Helmet and shoulder pad removal in suspected cervical spine injury: Human control model

  • Peris M
  • Donaldson W
  • Towers J
 et al. 
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Abstract

STUDY DESIGN: Digital fluoroscopy was used to evaluate the motion in normal men during helmet and shoulder pad removal. OBJECTIVES: To observe the amount of motion that occurs during the removal of helmet and shoulder pads in an uninjured spine. SUMMARY OF BACKGROUND DATA: Removal of shoulder pads and helmet from a football player with suspected cervical spine injury can be particularly hazardous. Previous studies have been performed in cadavers with known created injuries. No control study in uninjured players has been done to show if there is similar motion with removal of football equipment. METHODS: Four people removed the helmet and shoulder pads with a technique consistent with that described by the National Athletic Trainers' Association (NATA). Before positioning, with the helmet and shoulder pads on the subject and the subject lying flat on the table, one static lateral image was obtained as a baseline. With the neck stabilized and everyone in position, the torso, head, and neck were elevated approximately 30-40 degrees off the table bending at the waist. After elevation, continuous fluoroscopy was turned on as the helmet and shoulder pads were removed. Once the equipment was removed, the subject was carefully placed back down on the table and a final static lateral image was obtained. All images were saved digitally. Measurements were made for change in angulation, translation, distraction, and space available for the cord. RESULTS: The results for change in disc height, translation, and space available for the cord showed no significant change. The results for change in angulation also did not show any significant motion in either flexion or extension from baseline or between each step in the protocol. CONCLUSIONS: In the conscious player with no cervical injury the protocol used by the NATA is effective in limiting cervical motion.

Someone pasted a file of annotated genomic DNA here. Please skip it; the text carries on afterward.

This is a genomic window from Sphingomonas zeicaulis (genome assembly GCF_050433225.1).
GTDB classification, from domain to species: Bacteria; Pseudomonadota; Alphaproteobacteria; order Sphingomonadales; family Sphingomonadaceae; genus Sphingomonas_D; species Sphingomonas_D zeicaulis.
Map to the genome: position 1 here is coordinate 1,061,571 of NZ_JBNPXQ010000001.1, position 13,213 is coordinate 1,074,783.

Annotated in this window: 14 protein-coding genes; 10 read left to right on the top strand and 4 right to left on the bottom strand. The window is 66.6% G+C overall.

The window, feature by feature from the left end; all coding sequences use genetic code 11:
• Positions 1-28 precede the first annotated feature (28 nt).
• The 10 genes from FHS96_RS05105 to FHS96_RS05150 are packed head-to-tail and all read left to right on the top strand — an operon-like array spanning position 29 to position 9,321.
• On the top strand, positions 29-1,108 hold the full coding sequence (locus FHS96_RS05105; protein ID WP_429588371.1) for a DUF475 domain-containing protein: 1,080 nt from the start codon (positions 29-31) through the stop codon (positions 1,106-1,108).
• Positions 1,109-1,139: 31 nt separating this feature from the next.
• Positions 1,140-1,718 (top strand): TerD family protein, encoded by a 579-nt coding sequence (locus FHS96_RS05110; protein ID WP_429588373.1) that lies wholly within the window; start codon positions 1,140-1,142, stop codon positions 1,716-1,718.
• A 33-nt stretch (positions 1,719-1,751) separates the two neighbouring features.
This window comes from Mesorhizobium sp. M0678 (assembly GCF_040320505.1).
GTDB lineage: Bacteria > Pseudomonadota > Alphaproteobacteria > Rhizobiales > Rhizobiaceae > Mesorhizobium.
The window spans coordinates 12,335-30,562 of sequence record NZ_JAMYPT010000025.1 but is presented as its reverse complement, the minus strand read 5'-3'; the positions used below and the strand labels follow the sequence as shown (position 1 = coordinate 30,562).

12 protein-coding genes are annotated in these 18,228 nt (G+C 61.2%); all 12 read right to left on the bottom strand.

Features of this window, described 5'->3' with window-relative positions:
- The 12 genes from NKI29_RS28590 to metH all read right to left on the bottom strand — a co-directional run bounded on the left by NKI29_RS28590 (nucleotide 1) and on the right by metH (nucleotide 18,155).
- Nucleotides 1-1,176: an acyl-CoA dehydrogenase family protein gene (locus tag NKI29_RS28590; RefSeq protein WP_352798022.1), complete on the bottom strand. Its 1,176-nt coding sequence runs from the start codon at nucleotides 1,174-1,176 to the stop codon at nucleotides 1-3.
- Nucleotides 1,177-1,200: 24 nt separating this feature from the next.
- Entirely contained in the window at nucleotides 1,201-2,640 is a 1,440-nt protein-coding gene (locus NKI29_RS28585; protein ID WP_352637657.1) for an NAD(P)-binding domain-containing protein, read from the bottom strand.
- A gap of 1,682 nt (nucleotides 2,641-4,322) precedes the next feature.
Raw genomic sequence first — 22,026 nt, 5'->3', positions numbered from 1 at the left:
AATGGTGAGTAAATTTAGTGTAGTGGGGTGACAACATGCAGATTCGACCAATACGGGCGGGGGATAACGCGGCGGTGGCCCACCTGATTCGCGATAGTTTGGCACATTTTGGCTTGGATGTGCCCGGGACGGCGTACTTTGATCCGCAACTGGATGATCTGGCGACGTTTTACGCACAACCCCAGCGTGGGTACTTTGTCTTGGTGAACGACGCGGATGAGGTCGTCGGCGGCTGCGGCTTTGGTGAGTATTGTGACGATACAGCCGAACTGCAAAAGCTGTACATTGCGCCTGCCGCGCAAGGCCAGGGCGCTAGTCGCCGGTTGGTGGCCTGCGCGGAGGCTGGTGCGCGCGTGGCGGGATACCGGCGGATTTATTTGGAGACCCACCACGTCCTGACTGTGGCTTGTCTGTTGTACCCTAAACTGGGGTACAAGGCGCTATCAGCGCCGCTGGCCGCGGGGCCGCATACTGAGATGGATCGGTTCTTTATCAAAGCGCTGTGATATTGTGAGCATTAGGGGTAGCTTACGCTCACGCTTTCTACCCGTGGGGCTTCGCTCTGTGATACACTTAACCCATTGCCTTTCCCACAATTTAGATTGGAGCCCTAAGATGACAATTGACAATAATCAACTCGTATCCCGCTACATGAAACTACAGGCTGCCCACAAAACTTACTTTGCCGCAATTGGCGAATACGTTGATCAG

Author-supplied keywords

  • Cervical spine injury
  • Football injury
  • Helmet
  • Shoulder pads

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Authors

  • Marshal D. Peris

  • William F. Donaldson

  • Jeffrey Towers

  • Rob Blanc

  • Thomas S. Muzzonigro

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